1

A female relative speaks in a way in which I'm sure there exists a terminology for that particular mannerism. All follow a similar format, with typical examples below

Examples:

"That's not the way I would do it, but that's just me"

"I'm not telling you what to do, but the other way is faster "

"I didn't say anything, as it's none of my business, but she should control her kids better"

"That food was terrible, but that's just my opinion"

"He shouldn't have done that, but what do I know?"

6

In linguistics, expressions such as

but that’s just me
I'm not telling you what to do, but…
I didn't say anything, as it’s none of my business, but…
but that's just my opinion
but what do I know?

are called hedges, in your examples following a reversible pattern of

Hedge, but assertion
Assertion, but hedge

This type of device lives on the force of the contrastive conjunction.

Hedges are a kind of euphemism employed to soften the impact of an utterance the speaker feels might be too confrontational, demanding, or impolite, that is, socially transgressive in some way.

Australian business consultant Corrine Armour crafts a paragraph to illustrate:

Stuffing your communication with hedging words making no contribution to your message is a linguistic crime that decreases your ability to influence.

Allow me to demonstrate: ‘Basically, what I’d like to do is to tell you all about hedging. I guess I think it’s really important. The point is, hedging can reduce the authority of your words, and basically I feel it reduces your power. In my opinion you shouldn’t really let hedging into your conversation, because I just think your subconscious mind hears it too and the point is you will feel less confident.’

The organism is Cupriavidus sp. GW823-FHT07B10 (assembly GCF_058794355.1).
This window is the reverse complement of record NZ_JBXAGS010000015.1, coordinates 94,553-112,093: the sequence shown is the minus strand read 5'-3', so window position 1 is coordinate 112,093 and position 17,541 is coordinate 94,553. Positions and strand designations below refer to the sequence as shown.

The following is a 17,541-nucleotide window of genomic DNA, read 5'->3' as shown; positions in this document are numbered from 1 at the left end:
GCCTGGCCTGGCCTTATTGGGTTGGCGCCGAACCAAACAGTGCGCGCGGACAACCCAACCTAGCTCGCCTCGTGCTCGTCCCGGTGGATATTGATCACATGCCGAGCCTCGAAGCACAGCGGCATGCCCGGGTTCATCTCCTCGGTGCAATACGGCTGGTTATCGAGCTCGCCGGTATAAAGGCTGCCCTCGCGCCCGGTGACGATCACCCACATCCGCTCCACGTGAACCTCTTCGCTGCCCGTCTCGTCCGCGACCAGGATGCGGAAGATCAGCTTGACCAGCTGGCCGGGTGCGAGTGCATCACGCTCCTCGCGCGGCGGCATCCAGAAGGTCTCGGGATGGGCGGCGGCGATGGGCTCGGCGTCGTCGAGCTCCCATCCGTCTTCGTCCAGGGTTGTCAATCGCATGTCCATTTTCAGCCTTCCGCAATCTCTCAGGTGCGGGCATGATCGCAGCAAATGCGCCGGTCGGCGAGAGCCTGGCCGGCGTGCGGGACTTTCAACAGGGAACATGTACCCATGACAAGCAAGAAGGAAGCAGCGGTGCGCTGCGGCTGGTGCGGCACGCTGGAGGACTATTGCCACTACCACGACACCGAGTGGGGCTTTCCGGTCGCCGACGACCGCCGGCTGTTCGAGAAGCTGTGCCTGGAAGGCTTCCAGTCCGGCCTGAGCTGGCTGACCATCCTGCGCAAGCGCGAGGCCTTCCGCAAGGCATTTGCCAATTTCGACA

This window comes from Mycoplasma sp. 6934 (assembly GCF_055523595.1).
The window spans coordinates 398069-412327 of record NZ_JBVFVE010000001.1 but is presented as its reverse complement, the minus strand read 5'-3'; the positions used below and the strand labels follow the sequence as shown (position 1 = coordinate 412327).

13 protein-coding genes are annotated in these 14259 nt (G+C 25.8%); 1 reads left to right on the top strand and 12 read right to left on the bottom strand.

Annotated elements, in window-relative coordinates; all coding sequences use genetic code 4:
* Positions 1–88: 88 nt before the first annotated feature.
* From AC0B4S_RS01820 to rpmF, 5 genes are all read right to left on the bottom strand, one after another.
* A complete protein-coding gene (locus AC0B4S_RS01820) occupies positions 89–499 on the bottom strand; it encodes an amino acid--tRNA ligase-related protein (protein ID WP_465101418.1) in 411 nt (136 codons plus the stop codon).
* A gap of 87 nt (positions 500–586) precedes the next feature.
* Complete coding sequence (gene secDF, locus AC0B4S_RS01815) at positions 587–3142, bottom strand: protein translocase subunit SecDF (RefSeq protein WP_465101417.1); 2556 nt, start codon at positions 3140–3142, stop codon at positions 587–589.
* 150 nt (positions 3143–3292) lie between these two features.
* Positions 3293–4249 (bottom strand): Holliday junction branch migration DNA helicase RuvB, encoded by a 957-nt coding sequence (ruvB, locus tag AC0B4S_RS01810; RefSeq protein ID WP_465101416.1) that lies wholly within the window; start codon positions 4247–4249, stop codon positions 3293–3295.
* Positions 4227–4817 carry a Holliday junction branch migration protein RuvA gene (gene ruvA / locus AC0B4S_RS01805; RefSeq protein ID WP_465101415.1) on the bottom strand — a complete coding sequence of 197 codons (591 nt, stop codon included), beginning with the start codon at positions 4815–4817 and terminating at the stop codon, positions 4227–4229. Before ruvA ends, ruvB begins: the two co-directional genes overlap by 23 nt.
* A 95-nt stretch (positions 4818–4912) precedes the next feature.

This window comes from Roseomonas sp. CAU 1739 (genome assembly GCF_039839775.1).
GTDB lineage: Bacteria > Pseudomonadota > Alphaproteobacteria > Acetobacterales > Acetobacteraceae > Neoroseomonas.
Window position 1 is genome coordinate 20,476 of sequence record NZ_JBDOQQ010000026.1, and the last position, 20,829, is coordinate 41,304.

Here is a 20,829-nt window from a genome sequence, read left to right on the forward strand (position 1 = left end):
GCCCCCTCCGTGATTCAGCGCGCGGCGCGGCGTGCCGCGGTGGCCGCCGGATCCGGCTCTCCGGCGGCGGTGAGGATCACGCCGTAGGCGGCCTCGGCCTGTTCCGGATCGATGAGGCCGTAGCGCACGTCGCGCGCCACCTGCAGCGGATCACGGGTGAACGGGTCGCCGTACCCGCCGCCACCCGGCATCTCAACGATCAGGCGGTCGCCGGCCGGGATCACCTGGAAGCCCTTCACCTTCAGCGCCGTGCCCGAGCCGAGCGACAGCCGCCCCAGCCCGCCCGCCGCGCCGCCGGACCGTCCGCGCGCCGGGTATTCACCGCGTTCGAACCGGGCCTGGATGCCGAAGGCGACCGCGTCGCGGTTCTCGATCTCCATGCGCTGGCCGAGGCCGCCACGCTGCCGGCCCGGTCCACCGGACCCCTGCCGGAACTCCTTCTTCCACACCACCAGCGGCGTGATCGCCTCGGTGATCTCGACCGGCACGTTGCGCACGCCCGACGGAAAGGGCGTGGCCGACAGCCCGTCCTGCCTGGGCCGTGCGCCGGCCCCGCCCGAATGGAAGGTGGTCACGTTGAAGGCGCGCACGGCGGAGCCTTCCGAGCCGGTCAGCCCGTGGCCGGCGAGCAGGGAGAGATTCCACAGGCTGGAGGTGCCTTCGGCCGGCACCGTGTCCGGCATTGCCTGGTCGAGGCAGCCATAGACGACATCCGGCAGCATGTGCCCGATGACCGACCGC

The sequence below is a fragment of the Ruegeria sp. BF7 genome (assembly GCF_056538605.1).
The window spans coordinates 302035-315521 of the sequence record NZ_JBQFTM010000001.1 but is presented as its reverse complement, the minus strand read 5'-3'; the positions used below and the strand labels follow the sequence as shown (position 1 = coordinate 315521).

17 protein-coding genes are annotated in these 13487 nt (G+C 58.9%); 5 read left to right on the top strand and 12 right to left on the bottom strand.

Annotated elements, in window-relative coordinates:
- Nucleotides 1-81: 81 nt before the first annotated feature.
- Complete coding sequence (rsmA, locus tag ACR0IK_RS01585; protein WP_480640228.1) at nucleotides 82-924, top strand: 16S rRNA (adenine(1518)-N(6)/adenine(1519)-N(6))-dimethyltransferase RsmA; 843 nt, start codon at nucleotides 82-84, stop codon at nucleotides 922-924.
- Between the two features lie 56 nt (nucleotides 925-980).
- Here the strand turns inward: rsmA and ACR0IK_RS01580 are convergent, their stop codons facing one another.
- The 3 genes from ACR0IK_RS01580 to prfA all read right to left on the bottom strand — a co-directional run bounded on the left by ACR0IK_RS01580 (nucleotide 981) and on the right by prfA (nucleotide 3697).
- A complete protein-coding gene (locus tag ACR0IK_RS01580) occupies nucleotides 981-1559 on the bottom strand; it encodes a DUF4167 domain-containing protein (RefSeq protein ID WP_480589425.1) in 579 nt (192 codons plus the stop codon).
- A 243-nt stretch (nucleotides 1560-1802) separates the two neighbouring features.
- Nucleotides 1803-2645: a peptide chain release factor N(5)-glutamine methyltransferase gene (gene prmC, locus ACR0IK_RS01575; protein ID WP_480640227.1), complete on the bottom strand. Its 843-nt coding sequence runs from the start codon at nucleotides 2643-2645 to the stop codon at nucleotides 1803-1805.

If you think the first example is exaggerated I invite you to listen to people around you, and possibly yourself.

Since Robin Lakoff’s 1973 monograph Language and Woman’s Place, there has been a spirited discussion whether women speakers hedge more than men, and if so, why they do and under what circumstances.

  • I don't think hedging is the precise description. The OP's aunt isn't beating around the bush, the phrases appear to be a form of passive aggressiveness, feigning neutrality when instead she's saying her opinion or solution is the correct course to take – Mari-Lou A Jul 18 at 15:44
  • They're certainly hedges, but I'm a little concerned about (what I believe is!) your coining of the string 'hedge clause' when the fixed expression (brother to 'sanity clause') already exists, with a precise meaning, in the business domain (and is now more idiomatic generally). Unless you can show that 'hedge clause' is a FE or above (compound noun) in linguistics, I think it needs scare quotes for a non-standard usage. – Edwin Ashworth Jul 18 at 15:51
  • hedge sound, word, phrase, clause etc. No beef here. An entire speech (as in "I give a speech) can be a hedge. AKA avoidance mechanisms. – Lambie Jul 18 at 19:37
  • @EdwinAshworth: hedge clause like noun clause. I'm unfamiliar with the business jargon, but I doubt anyone is going to think I'm suddenly talking high finance. – KarlG Jul 18 at 19:43
  • But someone is probably going to think 'hedge clause' is an accepted term in linguistics, use it in an essay, and get taken to task on this by a tutor. We should strive for accuracy in answers, make things clear. Scare quotes for DIY terminology. – Edwin Ashworth Jul 19 at 13:43

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